Youth athletics unite community
In Prattville, youth sports are synonymous with quality of life, with more than half the city’s families participating. It’s a selling point for many families, as was the case for that of Craig Freeland when they were looking for a new place to live after retiring from the military.
“My daughter has been involved in competitive swimming since she was five years old through the YMCA and through the city’s parks and recreation department,â€ Freeland says. He explained that they discovered all the recreation options available thanks to a campaign during which residents all regularly receive pamphlets detailing current activities in the community.
Chad Anderson, Prattville High School athletic director and head football coach, says youth sports are a huge part of the town’s identity.
“It’s the mark of the town. We don’t have a college team. We don’t have a professional team. In the South, sports are important, and that’s where youth sports come into play,â€ he says. “I grew up here also, so I played in the youth sports leagues and have seen them grow. That’s why my parents moved here years ago – to give us the opportunity to participate and be involved in a positive atmosphere, and I think that’s a big thing; it really brings out the best in a lot of the kids.”
Teamwork & Camaraderie
Kellie Cook, director of the Prattville Parks and Recreation Department, says youth sports are so popular because parents understand the need to have their children involved in extracurricular activities.
“Team sports build teamwork and camaraderie; they teach responsibility and help kids set goals for themselves, and it’s a deterrent from trouble,” she says.
Cook adds that youth activities offered by the city – namely youth soccer, youth league wrestling, youth swimming, basketball and softball – encourage the entire community to enjoy the parks system.
“When parents come to drop their children off for soccer practice, they can take advantage of our walking track or our picnic areas. It’s an opportunity to bring awareness to our parks that they may not know about,” she says. “Not only that, our programs are very affordable. We try to keep it very economically feasible for parents to participate because I know they want their children involved in some sporting activity.”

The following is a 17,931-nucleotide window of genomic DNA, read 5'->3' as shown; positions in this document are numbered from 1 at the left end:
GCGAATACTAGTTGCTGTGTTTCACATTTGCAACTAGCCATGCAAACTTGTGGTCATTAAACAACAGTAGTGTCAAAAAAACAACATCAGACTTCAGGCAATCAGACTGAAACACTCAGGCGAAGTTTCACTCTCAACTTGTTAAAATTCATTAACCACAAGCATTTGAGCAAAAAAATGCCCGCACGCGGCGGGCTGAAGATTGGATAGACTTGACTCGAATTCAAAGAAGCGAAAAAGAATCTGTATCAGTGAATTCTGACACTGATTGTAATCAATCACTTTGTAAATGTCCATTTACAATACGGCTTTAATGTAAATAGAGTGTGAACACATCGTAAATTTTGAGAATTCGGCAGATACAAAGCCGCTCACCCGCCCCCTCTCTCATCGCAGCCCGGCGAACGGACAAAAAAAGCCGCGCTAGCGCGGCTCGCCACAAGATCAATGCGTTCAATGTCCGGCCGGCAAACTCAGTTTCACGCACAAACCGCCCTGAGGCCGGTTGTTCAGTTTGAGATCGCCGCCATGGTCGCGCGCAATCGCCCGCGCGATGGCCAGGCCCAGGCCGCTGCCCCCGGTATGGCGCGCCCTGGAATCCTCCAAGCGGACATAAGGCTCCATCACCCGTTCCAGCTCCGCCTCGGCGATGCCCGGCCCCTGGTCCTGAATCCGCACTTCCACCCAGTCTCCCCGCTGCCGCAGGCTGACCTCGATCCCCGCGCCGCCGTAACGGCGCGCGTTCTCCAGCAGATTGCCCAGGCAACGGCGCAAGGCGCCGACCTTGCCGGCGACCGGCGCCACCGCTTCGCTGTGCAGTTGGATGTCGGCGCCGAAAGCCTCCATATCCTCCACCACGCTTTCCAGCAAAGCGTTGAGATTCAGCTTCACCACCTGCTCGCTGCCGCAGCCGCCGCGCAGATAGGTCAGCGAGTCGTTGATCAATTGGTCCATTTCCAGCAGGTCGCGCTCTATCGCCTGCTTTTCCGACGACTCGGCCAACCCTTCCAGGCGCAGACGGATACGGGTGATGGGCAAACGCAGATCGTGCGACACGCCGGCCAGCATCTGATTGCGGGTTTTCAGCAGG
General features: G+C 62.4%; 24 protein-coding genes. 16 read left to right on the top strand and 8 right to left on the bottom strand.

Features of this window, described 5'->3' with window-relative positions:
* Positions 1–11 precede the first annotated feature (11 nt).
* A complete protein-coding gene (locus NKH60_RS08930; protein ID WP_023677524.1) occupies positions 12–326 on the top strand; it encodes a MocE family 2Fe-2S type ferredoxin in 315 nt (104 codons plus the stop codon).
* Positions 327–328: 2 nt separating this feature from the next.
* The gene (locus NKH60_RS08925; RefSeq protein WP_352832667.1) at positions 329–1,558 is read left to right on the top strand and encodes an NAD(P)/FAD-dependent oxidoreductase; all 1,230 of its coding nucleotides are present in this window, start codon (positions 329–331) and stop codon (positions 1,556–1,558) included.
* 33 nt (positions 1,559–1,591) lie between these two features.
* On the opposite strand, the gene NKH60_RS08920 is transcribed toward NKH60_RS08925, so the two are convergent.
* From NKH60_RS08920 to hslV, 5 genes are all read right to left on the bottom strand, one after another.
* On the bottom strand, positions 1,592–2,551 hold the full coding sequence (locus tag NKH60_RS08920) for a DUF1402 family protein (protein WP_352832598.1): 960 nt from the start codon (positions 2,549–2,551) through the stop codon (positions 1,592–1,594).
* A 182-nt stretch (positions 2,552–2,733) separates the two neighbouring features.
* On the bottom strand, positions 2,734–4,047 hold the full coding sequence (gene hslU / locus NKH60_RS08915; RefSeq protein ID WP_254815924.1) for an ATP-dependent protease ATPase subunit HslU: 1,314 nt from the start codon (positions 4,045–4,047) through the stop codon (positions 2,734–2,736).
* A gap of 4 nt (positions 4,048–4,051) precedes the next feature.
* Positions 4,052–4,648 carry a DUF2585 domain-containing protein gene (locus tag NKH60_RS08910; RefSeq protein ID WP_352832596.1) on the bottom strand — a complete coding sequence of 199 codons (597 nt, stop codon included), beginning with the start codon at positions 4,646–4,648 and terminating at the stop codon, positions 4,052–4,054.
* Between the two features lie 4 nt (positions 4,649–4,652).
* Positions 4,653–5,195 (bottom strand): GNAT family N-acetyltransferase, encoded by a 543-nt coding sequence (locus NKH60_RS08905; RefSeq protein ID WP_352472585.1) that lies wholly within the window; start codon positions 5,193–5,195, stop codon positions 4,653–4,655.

The Prattville YMCA, which was born in the 1960s from a need to give the city’s kids something positive to do after school, offers youth league football, basketball, soccer (one of the fastest-growing sports in Prattville) and girls volleyball for players from elementary school age through high school.
“We have one of the top gymnastics programs in the state, competitive gymnastics programs. One of our gymnasts is a walk-on at the University of Alabama with their gymnastics program,” says David Lewis, general director of the Prattville YMCA. “We also have a competitive swim program, which is incredibly strong as well. In fact, we had a young lady sign an SEC swim scholarship with Arkansas.”
Lewis says the city’s youth sports programs have also enabled children from across multiple socioeconomic backgrounds and abilities to participate on a level playing field, which he says is important.
The Y’s Field of Dreams, an ADA accessible baseball field, allows kids with mental and physical disabilities to play baseball with help from a customized playing turf, assistive devices and accessible dugouts.
“It brings families together,” Lewis says. “I know in my own family’s experience, as parents, my wife and I have been able to meet so many wonderful people who we’ve become friends with and who we wouldn’t have known if not for our children participating in sports.”
Anderson agrees. He says high school football games are a good place to see a cross section of the community.
“On Friday nights, you might see a lot of politics and business going on up in the stands,” he says. “And on Saturdays, you’ll have a big crowd at the youth league football games. You also see a lot of the people who played in youth sports programs or with the high school come back and support the teams – not just being a spectator, but many times actually getting involved with the programs.”
My wife and I have been able to meet so many wonderful people who we’ve become friends with and who we wouldn’t have known if not for our children participating in sports.